I documented every surveillance camera on my way to work in New York City, and it revealed a dystopian reality

  • Cameras are everywhere — for private and public security, to help with homelessness, for personal use on the backs (and fronts) of phones, for safety on roads and cars.
  • By 2022, the total number of cameras in the world could reach 45 billion.The global video surveillance industry is forecast to reach $63 billion by 2022.
  • I documented all of the cameras on a daily commute from Brooklyn to Business Insider's headquarters in downtown Manhattan. What I found revealed a disturbing reality.
  • Visit Business Insider's homepage for more stories.
America, home of the brave, land of the free, is watching.

Tens of millions of cameras are watching people across the country. By 2022, the total number of cameras in the world could reach 45 billion. The global video surveillance industry is forecast to reach $63 billion by 2022.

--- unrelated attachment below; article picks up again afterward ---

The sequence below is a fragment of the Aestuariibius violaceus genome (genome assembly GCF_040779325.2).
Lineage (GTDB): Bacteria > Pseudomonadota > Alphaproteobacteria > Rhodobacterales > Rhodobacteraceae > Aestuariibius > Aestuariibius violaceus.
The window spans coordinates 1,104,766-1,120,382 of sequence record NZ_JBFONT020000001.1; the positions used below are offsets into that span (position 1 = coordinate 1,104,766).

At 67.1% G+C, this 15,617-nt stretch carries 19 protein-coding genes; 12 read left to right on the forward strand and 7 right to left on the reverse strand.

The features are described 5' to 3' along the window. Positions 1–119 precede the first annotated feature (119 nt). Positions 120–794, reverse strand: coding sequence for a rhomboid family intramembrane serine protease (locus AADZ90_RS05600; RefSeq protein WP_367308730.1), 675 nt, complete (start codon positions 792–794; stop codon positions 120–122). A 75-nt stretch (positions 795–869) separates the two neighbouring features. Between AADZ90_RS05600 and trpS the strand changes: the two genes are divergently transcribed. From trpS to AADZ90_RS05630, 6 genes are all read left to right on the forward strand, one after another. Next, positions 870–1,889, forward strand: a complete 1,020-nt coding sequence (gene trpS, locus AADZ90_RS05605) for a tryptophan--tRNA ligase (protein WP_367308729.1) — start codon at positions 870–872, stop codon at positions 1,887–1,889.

As Arthur Holland Michel, who wrote a book about high-tech surveillance, told The Atlantic, "Someday, most major developed cities in the world will live under the unblinking gaze of some form of wide-area surveillance." New York City has an estimated 9,000 cameras linked to a system the NYPD calls the "Domain Awareness System." But there are more cameras that aren't linked to the system. I documented all of the cameras on my daily commute from Brooklyn to our office in Manhattan's Financial District. Here's what I found.

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